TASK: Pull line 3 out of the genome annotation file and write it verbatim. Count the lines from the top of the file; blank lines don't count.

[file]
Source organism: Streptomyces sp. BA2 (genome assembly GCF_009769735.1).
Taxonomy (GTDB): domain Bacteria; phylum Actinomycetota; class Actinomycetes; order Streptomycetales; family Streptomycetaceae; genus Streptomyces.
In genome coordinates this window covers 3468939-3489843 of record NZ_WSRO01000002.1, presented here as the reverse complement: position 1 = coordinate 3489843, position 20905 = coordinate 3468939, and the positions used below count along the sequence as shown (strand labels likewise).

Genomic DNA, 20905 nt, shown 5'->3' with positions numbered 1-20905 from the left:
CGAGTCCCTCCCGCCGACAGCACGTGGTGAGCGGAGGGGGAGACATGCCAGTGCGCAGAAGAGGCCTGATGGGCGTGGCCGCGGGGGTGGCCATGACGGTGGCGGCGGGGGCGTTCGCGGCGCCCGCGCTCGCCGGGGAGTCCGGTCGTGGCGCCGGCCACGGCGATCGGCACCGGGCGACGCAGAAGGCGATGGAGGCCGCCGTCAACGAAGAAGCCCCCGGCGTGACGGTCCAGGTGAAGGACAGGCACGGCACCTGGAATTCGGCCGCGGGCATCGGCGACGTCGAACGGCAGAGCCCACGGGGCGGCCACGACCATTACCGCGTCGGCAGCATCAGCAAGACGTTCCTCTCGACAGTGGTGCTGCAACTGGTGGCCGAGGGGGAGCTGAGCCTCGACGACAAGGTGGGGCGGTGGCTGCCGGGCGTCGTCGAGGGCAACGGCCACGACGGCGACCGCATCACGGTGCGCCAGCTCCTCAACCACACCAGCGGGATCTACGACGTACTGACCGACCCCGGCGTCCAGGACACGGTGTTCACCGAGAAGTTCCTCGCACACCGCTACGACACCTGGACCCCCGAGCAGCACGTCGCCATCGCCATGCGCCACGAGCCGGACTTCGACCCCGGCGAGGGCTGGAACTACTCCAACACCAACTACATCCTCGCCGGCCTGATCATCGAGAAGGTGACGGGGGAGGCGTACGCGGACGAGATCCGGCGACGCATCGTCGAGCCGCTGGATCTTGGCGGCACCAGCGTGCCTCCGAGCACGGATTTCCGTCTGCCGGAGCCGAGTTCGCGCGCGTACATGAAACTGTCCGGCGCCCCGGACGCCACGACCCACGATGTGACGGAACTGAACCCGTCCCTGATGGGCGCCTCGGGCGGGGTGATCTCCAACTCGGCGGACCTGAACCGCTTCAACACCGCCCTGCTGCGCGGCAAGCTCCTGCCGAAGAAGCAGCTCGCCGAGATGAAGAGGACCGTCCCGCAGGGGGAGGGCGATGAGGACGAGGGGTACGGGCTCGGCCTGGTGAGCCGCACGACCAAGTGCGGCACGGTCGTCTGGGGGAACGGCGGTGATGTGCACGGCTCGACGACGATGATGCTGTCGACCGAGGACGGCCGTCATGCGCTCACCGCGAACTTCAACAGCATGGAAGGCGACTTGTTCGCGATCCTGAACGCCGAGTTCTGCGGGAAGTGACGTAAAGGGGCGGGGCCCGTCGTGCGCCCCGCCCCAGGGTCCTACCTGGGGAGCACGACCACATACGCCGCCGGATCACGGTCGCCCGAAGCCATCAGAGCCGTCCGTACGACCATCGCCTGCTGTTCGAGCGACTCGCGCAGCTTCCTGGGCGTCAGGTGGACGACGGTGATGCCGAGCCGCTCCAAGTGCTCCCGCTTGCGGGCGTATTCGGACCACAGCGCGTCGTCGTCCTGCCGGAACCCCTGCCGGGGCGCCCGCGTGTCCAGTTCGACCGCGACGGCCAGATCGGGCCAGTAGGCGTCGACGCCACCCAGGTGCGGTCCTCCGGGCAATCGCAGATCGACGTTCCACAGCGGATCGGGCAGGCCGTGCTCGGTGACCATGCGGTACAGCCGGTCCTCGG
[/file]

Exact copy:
In genome coordinates this window covers 3468939-3489843 of record NZ_WSRO01000002.1, presented here as the reverse complement: position 1 = coordinate 3489843, position 20905 = coordinate 3468939, and the positions used below count along the sequence as shown (strand labels likewise).